Three Way, AZ to Silver City, NM
5800 ft of climbing
I want to start by correcting my final thought from Sunday's post. I didn't really mean Silver City or bust. If I had to walk on my hands for a mile a day I would have continued to Silver City.
Fortunately though, I write this after waking from nine glorious hours of air conditioned sleep in Silver City, NM.
We're in our third state now with over 750 miles and over 26000' of climbing behind us. We have traveled just shy of one quarter of the total distance but have over sixty percent of the climbing done.
Yesterday started with the sun shining on our tent and taking the temperature from somewhere in the high sixties to the high eighties in minutes. Because Arizona is the state furthest West in the Mountain Time Zone, but not observing Daylight Savings Time, it is, during DST, the state furthest East on Pacific Savings Time. That means dawn is around 5:00 AM.
We woke and made coffee and struck camp. We knew our toughest climb yet was coming with a 6300' pass in the Big Lue Mountains just 14 miles up the road.
We weren't really in the mood for freeze dried eggs and wanted to get cranks turning so we passed on Mexican omelets and hit the road.
Our campsite was a couple of miles off route so we rode back up to Three Way, and the store where we got the tip on camping. I started my day with a 540 calorie cinnamon roll, a 720 calorie muffin, two Starbucks double shots, another cup of coffee, and plenty of water. Since we knew the next water was 47 miles down the road, we each filled one of our extra two litre bottles. That gave us four litres and eight pounds each of water.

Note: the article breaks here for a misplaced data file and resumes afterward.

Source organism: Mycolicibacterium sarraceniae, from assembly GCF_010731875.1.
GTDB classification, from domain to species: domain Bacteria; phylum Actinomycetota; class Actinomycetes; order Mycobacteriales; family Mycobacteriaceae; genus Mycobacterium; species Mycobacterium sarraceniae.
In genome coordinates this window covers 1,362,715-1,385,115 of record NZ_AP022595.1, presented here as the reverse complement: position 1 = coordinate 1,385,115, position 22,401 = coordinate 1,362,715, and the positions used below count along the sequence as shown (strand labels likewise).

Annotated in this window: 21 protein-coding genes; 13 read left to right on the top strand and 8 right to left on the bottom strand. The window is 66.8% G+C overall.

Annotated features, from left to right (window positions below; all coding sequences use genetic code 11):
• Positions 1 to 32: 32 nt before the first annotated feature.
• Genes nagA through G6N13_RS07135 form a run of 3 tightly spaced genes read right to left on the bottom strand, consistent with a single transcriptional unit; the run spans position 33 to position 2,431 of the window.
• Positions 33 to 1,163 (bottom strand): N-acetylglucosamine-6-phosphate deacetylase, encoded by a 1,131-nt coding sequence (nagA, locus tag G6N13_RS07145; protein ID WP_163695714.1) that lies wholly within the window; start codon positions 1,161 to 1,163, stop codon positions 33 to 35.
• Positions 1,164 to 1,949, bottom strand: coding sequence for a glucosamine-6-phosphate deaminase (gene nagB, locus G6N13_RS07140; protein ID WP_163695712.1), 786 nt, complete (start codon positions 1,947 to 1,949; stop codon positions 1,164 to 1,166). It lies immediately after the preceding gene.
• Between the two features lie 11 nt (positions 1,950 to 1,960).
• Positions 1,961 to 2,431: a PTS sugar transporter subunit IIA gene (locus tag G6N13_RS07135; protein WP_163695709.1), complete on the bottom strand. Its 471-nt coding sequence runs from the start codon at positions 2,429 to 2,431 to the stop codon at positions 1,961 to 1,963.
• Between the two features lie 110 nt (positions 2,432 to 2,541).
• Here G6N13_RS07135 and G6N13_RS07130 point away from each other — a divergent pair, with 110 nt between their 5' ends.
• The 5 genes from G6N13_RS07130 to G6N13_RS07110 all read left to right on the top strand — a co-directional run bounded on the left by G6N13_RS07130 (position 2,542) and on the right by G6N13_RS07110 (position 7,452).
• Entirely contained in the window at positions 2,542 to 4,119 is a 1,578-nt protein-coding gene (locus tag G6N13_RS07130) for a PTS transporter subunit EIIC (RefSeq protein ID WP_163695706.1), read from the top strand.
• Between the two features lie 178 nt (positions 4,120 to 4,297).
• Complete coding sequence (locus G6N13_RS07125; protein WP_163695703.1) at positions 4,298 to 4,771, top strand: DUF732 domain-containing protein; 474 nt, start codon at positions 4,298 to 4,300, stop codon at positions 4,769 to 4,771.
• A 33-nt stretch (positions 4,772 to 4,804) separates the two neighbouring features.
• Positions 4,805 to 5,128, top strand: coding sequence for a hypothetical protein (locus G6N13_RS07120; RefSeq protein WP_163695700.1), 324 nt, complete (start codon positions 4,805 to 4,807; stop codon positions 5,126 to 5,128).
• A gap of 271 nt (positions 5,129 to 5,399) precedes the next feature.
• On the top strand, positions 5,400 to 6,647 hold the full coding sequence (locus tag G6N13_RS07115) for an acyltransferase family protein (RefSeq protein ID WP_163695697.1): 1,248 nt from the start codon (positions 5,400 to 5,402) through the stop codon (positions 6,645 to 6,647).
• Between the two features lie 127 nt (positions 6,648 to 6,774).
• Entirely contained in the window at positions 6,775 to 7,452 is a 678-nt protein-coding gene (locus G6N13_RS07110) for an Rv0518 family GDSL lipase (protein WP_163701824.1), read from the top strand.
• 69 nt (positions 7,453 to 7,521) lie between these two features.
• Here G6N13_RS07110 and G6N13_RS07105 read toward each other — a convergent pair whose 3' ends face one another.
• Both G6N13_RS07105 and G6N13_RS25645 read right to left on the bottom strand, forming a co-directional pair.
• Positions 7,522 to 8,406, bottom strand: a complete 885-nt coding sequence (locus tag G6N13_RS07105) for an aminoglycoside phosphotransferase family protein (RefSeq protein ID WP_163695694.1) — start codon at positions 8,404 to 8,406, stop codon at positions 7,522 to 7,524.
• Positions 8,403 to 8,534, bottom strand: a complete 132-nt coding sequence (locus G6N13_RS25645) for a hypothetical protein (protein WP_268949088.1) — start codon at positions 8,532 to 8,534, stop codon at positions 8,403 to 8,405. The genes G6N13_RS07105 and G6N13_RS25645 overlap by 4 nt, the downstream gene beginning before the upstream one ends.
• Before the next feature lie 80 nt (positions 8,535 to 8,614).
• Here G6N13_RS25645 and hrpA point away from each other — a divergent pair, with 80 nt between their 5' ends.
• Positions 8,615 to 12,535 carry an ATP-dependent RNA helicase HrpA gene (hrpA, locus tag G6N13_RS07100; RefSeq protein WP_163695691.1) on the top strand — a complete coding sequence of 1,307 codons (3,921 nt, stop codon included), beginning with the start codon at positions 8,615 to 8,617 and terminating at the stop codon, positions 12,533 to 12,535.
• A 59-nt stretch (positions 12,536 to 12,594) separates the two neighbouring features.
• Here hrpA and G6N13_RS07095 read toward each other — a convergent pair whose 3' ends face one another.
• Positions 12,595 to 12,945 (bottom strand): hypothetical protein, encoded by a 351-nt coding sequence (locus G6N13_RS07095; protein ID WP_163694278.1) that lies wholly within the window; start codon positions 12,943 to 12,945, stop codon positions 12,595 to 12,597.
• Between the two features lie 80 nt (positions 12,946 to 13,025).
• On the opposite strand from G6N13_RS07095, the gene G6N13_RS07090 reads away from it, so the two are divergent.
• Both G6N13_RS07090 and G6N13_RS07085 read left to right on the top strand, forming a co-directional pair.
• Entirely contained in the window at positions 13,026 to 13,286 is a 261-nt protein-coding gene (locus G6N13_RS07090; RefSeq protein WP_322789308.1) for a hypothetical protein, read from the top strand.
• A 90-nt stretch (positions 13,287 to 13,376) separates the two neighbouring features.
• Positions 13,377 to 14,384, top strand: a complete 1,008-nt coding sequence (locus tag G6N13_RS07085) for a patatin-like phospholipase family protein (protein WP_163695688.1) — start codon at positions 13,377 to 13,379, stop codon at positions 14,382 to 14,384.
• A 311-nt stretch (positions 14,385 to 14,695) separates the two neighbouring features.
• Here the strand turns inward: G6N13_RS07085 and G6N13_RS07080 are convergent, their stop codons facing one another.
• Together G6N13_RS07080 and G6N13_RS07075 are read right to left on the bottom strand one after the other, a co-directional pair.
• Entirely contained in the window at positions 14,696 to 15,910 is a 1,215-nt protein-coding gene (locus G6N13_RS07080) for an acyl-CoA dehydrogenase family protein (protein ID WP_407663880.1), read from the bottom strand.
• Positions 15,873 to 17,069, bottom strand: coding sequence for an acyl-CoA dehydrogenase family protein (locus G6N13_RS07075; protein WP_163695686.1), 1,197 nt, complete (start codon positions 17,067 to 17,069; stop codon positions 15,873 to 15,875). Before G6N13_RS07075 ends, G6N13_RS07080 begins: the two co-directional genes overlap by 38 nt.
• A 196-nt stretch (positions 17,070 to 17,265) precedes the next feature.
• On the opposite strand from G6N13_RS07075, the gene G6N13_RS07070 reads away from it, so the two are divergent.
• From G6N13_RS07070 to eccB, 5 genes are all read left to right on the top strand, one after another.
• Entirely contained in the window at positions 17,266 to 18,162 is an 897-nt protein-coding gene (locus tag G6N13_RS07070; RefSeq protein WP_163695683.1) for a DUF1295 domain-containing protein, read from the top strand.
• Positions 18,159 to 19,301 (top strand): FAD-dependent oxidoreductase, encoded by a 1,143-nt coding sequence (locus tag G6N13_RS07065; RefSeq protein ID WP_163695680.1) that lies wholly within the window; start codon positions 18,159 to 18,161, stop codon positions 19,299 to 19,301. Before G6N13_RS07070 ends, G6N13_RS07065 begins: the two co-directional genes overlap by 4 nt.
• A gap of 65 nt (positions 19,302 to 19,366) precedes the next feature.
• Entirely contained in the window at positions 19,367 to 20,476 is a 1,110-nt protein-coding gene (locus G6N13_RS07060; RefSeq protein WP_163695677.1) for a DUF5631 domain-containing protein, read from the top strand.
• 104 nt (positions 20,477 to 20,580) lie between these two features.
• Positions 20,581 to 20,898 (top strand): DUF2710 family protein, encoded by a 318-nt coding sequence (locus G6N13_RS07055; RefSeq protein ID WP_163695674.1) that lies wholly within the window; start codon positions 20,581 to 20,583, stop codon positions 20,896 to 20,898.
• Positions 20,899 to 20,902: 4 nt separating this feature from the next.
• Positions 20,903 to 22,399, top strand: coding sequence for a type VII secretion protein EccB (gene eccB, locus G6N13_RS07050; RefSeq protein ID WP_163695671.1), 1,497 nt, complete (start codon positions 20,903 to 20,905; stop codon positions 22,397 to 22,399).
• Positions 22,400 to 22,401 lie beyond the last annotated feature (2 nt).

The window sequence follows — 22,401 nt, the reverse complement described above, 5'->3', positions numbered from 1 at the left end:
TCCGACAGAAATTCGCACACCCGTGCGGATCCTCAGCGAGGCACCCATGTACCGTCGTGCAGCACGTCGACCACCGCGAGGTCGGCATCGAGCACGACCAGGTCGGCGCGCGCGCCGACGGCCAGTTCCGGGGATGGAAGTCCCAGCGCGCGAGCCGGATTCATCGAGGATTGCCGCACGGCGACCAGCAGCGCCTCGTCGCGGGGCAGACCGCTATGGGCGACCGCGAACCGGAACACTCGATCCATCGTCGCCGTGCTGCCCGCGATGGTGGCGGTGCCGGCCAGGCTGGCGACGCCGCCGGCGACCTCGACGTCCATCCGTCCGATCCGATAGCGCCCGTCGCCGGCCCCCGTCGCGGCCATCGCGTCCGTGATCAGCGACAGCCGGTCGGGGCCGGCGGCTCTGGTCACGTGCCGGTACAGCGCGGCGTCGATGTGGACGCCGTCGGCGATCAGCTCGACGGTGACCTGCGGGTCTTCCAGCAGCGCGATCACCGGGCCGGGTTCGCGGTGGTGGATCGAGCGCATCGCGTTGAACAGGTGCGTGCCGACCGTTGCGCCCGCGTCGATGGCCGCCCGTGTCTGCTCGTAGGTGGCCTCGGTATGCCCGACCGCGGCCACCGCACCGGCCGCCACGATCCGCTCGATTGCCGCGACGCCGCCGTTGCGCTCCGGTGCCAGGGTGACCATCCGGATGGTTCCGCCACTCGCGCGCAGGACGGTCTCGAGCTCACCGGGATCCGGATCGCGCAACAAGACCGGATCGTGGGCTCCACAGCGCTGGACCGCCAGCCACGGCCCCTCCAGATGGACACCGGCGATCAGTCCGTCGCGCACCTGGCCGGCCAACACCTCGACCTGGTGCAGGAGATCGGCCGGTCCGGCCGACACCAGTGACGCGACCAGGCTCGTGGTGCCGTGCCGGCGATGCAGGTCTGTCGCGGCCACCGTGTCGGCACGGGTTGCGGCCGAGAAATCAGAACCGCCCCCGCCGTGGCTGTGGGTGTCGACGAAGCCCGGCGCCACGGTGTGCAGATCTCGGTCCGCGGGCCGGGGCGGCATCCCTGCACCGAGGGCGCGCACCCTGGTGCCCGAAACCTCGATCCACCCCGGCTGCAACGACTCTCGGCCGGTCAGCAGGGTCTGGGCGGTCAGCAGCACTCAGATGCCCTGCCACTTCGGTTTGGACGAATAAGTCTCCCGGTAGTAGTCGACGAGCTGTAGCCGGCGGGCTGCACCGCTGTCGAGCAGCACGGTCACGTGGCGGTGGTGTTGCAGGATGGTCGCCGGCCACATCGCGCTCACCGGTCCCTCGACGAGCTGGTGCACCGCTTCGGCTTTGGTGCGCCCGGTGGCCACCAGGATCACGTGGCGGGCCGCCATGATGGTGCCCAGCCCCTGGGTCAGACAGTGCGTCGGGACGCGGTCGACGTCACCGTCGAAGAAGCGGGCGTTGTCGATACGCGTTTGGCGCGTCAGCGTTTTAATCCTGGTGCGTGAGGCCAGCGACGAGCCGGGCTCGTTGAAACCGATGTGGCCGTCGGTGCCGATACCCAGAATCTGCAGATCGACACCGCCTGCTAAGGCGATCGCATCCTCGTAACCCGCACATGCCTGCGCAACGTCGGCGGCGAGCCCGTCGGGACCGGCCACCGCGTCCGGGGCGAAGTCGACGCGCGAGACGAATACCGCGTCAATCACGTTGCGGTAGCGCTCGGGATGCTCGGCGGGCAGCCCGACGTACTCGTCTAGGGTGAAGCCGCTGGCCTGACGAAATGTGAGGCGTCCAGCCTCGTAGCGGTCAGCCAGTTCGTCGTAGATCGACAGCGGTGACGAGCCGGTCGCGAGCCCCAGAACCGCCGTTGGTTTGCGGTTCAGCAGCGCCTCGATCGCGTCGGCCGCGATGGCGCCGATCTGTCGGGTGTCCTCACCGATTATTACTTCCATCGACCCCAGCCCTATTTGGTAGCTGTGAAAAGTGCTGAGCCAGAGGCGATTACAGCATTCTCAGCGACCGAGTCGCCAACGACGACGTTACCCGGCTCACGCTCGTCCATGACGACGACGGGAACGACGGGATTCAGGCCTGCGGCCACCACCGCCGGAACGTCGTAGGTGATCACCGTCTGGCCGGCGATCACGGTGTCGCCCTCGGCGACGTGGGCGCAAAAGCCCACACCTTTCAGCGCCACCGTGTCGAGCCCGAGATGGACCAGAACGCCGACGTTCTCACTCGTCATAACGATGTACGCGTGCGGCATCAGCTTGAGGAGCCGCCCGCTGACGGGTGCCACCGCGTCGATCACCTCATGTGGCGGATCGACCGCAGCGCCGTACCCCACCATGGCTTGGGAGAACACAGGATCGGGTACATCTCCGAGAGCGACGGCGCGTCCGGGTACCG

We rolled away from the junction (for which Three Way was named) and immediately began up a shallow two percent grade. You can even feel two percent on a sixty something pound bike. The climb began getting steep several miles down the road but even though the going is slower, I find it much easier to get into a rhythm at seven percent and above. As we neared the pass the grade steepened. At five miles from the pass we had 2000' left to climb. 1500' the last three miles and 1000' the last two miles. That meant an average grade of just around ten percent the last three miles. It felt great!
We summited and rode big rollers to Buckhorn.
In Buckhorn we stopped at the store and had a pizza and drank a couple of litres of iced tea and water. There were a couple of fellows there, on motorcyles, enjoying a cold one before they hit the road again.
They were Jim and Derrick and were on their way back from riding in Mexico for a couple of weeks. We exchanged stories about our experiences and then Derrick asked if we were sponsored being on such an epic journey. We told him no but we were riding for a cause. They were interested to hear about it. Just as we began telling them about Livestrong, and me about Deidre, a man and woman drove up. The woman went in the store and the man stayed to talk. He told us she was his wife and was fighting cancer right now. Jim then told us his girlfriend's mother was fighting cancer. Everyone wanted a card from us. All I could do is provide them the blogsite address.
When it comes to life, death, and love, we are all the same.
We eventually said our goodbyes wishing each other luck and safe travels. On down the road we went.
We rode fast and with the wind at our backs for the next twenty miles. Then began the final climb of the day. The final pass was almost as high as the first of the day but the climb was a much shallower average grade. Coming almost seventy miles in it was one of those two hour grinds where your head is down, music is playing in your ear (I only ever listen in one ear and it's the side away from traffic) and you concentrate on your breathing and pedalling rhythm.
The final summit was a welcome sight. Tuesday we'll go downtown and find a place for coffee and internet so we can post some pictures.
More to come.